GLASGOW'S lapdancing clubs have been saved after councillors voted to prevent the opening of new venues but keep the current three in the city.

The decision was made following two lengthy consultations and a fiercely-fought campaign by dancers, who unionised in order to ensure they had a voice in the process.

A council committee last March voted to introduce licences for sexual entertainment venues (SEVs) in Glasgow but called for a second 18-month consultation before committing to details.

Today a meeting ruled that licence numbers should be set at zero - meaning no more lap dancing clubs can open in the city.

But the three current clubs have been granted licences by the city council under a "grandfather clause".

The move was welcomed with relief by dancers.

Debbie, a former dancer and one of the original campaign members, who uses her first name only, said: "As a former dancer and member of the original AskThe700 team I am glad to see the right decision was made. 

"We said all along - the council have the power but we have the knowledge and this has been realised today in this decision.

"Women's rights must be respected in all areas of life not just the ones we agree with. 

"We must continue to work towards giving women the right to decide for themselves, the right to financial security and the right to not be discriminated against because of where they work.

"I'd like to thank the council for showing us the humanity and respect we asked for, GMB for giving us the strategy and means to fight this and everyone who has supported us the whole way through.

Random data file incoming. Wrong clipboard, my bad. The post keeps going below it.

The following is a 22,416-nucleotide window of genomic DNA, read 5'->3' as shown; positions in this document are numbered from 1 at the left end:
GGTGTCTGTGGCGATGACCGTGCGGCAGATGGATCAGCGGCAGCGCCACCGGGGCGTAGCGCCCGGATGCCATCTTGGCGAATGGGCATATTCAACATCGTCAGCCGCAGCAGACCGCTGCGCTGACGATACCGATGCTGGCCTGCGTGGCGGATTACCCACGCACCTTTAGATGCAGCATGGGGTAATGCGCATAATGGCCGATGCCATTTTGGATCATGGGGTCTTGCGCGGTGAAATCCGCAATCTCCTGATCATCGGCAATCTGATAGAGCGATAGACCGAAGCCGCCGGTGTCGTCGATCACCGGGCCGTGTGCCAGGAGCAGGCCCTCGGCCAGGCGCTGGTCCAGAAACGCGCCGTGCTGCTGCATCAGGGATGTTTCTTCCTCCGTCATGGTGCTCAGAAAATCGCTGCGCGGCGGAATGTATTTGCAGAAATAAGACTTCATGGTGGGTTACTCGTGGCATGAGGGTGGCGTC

"We couldn't have done this without you."

The Scottish Government granted powers to local authorities to licence SEVs, which essentially gave councils the powers to shut clubs.

A first consultation process that ran for 12 weeks over summer 2019 drew 279 responses, 102 submissions from dancers, and was one of the largest ever for a licensing consultation.

Dancers were determined to be listened to and set up the AskThe700 campaign to fight back against closures. 

Megara Furie, who was also instrumental in the campaign, said: "I'm delighted to see almost four years of stress, worry and uncertainty over the future of jobs in SEVs finally come to a close today as Glasgow City Council granted grandfather rights to existing premises, effectively securing the jobs of Glasgow based entertainers.

"The objective of the AskThe700 campaign was always to be heard, included and considered. 

"This has been done today.

"I personally must thank the forces of nature that were the AskThe700 team of dancers. 

"Their strength, courage and leadership in this campaign was vital.

"As dancers they secured their jobs and as women - they made history.

"I'd also like to thank GMB Union for putting their faith in us and having our backs. 

"While others tried to make us take a ride out of town - GMB gave us ammo."

The report before councillors today said that 88% of respondents agreed with the licensing objective of "preventing public nuisance, crime and disorder and 65% of the respondents agreed with the Committee’s approach to the licensing objective of protecting children and young people from harm."

Women's groups such as Rape Crisis, SayWomen, Glasgow Violence Against Women partnership and the Daisy Project were also consulted and held the view that lap dancing is a form of violence against women and girls.

The new licensing regime is now scheduled to come into effect later this year.

Chaired by councillor Alex Wilson, there were no questions asked by the committee, which heard details from a report before retiring to consider its verdict. 

A committee spokesperson said: "The committee has agreed that the appropriate number of SEVs for Glasgow City Centre and outwith the city centre should be set at zero and grandfather rights be given to those SEVs currently in existence as at March 24, 2021, when they passed a resolution to licence SEVs.

"We have also agreed to set an application fee of £1792 both for the granting and renewal of a sexual entertainment licence for a three year period."